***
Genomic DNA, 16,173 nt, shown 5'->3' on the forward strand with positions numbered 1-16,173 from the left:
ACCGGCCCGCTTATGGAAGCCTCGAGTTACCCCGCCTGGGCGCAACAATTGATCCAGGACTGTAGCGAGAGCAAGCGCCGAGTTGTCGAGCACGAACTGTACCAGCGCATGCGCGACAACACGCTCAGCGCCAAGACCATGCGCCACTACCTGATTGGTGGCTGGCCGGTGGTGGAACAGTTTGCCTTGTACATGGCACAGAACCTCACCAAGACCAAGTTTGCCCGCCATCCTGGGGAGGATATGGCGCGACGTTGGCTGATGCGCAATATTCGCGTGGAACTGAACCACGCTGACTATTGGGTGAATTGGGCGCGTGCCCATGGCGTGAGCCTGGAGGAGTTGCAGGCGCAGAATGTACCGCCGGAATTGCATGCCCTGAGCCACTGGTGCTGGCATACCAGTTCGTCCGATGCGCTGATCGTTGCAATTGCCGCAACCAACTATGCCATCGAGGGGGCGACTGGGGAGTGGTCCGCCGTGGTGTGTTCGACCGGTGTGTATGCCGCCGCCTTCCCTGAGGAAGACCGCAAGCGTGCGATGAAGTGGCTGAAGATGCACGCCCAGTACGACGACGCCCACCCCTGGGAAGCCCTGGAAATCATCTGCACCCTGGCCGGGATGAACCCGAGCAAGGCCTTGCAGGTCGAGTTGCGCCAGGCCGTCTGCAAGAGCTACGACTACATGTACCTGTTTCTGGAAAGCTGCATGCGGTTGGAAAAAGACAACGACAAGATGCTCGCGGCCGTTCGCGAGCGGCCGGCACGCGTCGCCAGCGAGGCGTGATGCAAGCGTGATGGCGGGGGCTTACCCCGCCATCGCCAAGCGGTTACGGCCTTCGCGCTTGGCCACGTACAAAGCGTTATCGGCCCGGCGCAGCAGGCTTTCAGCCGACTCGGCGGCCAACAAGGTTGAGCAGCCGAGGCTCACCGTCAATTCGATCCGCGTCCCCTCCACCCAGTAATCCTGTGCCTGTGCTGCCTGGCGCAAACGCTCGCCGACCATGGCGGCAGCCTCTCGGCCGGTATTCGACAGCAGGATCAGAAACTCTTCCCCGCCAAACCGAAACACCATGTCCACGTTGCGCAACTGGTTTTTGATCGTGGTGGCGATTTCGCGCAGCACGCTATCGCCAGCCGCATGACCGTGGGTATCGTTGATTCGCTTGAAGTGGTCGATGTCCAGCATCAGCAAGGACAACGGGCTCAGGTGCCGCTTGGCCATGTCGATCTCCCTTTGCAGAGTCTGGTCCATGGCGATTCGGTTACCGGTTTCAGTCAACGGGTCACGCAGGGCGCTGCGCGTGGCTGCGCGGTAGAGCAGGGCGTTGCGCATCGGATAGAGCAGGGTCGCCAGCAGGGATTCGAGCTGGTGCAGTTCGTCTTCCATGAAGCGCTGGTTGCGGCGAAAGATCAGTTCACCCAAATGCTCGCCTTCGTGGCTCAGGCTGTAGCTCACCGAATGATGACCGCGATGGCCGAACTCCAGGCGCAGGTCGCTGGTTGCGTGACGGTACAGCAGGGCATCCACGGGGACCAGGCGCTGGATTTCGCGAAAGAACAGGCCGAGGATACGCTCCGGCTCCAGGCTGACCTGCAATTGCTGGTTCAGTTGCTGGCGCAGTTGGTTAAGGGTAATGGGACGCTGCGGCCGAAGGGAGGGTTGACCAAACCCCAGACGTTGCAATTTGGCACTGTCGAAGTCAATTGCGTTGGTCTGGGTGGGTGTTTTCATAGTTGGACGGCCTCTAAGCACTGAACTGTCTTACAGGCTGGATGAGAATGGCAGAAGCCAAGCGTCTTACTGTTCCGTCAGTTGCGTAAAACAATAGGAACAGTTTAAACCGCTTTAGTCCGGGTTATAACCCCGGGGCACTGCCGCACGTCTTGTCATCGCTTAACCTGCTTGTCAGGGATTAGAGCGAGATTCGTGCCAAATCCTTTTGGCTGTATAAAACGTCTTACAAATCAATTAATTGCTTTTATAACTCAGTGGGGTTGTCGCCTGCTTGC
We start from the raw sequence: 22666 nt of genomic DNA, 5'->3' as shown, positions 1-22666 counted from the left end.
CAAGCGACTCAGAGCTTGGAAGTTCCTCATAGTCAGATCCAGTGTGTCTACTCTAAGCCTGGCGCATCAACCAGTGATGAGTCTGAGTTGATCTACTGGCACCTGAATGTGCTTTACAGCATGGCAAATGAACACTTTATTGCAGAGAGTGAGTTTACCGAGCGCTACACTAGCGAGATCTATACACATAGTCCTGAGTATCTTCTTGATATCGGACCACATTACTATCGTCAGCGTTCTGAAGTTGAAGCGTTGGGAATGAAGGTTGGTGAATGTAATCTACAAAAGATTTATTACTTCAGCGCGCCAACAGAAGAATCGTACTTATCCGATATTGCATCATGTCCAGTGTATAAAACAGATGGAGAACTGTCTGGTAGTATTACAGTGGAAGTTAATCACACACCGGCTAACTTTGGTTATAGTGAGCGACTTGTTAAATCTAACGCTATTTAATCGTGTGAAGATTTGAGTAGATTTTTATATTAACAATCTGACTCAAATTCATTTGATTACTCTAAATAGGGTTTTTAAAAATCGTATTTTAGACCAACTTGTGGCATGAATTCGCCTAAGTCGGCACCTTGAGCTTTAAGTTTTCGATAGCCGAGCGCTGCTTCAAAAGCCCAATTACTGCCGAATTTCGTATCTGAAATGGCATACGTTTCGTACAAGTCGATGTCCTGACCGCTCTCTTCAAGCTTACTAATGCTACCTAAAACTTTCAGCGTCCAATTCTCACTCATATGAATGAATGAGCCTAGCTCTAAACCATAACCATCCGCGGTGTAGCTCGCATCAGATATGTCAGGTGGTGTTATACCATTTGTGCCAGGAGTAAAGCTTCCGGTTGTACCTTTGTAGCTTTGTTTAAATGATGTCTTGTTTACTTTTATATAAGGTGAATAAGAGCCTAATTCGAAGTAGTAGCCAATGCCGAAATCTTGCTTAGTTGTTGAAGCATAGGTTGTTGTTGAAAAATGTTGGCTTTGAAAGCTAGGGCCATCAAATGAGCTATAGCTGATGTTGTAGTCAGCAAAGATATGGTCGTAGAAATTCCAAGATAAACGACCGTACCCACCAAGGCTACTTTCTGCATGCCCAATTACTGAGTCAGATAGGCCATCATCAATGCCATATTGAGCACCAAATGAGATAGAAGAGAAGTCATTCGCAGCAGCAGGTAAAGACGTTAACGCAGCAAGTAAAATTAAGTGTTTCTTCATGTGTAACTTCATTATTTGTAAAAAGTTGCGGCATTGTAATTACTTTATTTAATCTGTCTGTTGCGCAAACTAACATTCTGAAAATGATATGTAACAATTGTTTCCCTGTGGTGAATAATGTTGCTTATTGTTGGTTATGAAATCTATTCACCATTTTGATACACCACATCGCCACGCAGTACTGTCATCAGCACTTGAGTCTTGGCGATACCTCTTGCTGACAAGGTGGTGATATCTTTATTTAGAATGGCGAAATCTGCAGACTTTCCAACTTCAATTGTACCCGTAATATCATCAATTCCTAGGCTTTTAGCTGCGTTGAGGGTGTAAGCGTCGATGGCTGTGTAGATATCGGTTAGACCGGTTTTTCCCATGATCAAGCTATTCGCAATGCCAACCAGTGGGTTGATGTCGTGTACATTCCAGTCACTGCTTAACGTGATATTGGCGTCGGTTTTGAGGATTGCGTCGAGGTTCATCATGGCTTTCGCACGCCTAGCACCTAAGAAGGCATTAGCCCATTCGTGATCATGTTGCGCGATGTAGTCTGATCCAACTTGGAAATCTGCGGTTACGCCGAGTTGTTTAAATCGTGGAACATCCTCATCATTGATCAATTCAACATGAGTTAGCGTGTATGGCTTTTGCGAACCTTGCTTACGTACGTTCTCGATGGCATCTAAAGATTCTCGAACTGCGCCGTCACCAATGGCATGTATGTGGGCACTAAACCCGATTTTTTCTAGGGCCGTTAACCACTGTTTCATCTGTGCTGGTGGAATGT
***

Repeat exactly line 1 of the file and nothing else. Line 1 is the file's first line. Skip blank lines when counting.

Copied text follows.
Genomic DNA, 16,173 nt, shown 5'->3' on the forward strand with positions numbered 1-16,173 from the left: